INTERVIEW-India plans mining licence to attract foreign investors
NEW DELHI, June 29
NEW DELHI, June 29 (Reuters) - India's draft mining bill will offer a prospecting licence guaranteeing the holder the right to produce 100 percent of any find, as the country seeks to attract foreign money and technology to its underperforming mining sector.
The bill will also create an independent regulator for the sector, Mines Secretary S. Vijay Kumar told Reuters, and should be approved by end-2012.
"There is a dire need to attract capital and attract technology," he said, adding India's mineral potential matched resource rich western Australia and southern Africa but exploration had only scratched the surface so far.
The Large Area Prospecting Licence (LAPL) proposes areas up to 5,000 square kilometres (sq km) for hunting for resources, allocated for a six-year period. Around 570,000 sq km of the 3 million sq km country has high potential for finds, he said.
"If you find the deposit, you have the mining licence and you go for mining. If you don't find the deposit, you leave empty-handed," he said, adding companies would have to hand data from the area to the government.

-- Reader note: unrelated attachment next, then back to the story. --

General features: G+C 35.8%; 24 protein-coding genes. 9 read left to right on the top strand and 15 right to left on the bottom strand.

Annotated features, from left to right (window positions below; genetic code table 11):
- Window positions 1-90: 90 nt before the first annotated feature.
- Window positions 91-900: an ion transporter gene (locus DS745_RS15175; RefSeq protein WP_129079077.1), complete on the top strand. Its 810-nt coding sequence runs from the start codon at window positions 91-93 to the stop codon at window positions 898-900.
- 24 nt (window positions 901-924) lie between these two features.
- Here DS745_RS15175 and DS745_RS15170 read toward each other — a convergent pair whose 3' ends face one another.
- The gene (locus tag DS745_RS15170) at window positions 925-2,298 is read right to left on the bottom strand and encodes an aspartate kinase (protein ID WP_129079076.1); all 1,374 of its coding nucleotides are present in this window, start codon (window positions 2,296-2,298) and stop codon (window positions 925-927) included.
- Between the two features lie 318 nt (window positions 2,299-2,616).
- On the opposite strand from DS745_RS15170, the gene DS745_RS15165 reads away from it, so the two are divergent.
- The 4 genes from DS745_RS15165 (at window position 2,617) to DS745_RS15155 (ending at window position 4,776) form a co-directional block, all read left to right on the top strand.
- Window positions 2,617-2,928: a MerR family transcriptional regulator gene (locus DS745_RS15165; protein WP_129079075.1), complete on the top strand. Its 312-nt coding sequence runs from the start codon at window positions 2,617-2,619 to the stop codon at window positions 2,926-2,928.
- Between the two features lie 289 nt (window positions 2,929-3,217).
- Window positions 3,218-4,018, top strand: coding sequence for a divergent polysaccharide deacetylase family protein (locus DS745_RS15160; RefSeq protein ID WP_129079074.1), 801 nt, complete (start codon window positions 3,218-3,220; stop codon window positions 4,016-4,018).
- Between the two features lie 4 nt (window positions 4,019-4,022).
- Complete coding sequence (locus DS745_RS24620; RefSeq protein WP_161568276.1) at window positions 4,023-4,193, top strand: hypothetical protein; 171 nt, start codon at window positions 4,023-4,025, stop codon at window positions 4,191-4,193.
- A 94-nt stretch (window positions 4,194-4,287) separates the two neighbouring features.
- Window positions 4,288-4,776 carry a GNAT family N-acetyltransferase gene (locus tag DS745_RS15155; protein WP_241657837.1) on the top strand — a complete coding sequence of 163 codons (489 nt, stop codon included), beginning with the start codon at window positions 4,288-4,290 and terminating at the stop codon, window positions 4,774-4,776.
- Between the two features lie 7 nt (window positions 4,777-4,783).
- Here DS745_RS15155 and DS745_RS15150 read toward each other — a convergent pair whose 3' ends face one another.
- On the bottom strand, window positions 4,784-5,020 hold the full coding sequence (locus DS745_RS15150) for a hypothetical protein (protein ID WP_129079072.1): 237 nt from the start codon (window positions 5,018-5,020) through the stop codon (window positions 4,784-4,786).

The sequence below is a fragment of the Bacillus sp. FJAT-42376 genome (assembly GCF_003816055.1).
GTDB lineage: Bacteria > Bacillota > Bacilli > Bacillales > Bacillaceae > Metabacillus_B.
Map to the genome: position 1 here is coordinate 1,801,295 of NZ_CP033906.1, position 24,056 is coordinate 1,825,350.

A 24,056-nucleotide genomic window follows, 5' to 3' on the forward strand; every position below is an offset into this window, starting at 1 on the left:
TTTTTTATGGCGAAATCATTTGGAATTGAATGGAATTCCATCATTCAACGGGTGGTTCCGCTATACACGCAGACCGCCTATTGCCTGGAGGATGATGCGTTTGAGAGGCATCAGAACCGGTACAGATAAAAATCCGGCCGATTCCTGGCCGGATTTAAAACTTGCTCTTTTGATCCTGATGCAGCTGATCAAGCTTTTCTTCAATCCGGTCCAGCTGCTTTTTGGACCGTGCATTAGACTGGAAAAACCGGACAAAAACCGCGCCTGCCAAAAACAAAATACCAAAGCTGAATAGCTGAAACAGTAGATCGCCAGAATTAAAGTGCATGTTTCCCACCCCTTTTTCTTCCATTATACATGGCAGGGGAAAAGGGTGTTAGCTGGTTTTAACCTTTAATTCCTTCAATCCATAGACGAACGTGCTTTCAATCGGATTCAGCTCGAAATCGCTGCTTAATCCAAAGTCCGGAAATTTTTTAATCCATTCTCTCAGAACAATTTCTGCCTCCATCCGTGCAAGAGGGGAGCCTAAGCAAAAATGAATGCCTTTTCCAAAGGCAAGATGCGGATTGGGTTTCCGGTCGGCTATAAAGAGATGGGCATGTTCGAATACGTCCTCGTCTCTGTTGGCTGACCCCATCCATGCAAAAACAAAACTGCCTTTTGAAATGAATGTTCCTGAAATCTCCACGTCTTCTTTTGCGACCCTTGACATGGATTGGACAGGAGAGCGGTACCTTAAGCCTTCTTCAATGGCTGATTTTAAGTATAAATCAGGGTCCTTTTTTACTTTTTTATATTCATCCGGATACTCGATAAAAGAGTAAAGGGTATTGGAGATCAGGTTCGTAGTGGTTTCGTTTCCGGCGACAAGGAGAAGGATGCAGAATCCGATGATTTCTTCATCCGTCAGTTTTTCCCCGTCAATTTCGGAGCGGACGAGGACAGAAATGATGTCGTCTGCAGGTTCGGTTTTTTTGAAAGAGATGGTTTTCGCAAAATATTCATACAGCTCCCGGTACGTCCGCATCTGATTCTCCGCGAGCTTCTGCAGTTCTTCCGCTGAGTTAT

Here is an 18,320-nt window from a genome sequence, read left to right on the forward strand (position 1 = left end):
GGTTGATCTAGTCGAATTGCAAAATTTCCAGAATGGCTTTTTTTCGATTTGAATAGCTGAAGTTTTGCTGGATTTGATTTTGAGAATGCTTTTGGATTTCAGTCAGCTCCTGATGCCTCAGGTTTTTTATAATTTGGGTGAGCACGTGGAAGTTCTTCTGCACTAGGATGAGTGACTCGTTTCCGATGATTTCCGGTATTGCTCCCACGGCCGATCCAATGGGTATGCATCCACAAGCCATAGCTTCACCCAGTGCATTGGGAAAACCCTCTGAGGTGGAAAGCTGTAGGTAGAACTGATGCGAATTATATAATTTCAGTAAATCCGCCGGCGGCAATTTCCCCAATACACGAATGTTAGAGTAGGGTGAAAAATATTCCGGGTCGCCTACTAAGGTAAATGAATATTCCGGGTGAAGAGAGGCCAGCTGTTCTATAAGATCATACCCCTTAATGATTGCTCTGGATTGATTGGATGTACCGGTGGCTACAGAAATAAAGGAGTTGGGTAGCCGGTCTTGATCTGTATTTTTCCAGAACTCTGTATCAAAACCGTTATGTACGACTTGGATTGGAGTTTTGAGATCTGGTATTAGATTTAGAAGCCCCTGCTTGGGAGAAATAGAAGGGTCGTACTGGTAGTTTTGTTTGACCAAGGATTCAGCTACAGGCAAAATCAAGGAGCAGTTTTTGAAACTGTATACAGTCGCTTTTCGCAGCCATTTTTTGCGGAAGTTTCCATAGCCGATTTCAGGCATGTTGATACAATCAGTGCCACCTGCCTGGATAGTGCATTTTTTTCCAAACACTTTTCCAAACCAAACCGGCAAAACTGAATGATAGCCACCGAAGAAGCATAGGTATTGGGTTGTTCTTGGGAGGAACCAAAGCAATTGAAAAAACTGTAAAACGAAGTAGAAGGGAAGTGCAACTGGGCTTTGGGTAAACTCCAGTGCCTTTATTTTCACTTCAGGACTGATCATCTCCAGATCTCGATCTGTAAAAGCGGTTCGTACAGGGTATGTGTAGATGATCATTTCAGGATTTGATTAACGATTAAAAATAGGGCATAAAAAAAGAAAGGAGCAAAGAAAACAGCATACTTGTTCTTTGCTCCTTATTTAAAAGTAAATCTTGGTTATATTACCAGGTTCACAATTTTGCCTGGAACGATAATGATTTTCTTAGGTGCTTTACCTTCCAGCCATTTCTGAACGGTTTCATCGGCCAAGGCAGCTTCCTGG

"It is certainly a first that you go from reconaissance straight to mining," Vijay Kumar added.
India's mining sector has only opened up fully to private investors in recent years and state-run companies have lacked the funds and expertise to probe deeper than the top 50 metres or so where its iron ore and coal reserves are found.
Global mining giants BHP Billiton and Rio Tinto have only small ventures so far in the country. In Orissa state, for example, Rio Tinto has been negotiating since 1995 with the state government to develop iron ore deposits in a joint venture.
The mining bill should go to the government for approval after possibly a final meeting of a group of ministers on July 7 and could be presented in parliament in August. The bill could take a year or so to make its way through parliament.
The draft mining law also proposes foreign firms share some of their mining profits with local communities as the coalition government tries to reassure its large rural vote natural resources are not being carted away by outsiders, a resentment which Maoist rebels are tapping into in some areas.
Years of protests, sometimes violent, have delayed many projects, including South Korean steel maker POSCO's plant in Orissa state, the biggest foreign direct investment in India at $12 billion.
In addition to the new LAPL concession, the government is studying ways to bring venture capital into the sector, Vijay Kumar said, including offering tax breaks to investors and ways for Indian companies to access capital abroad. (Editing by Jo Winterbottom)
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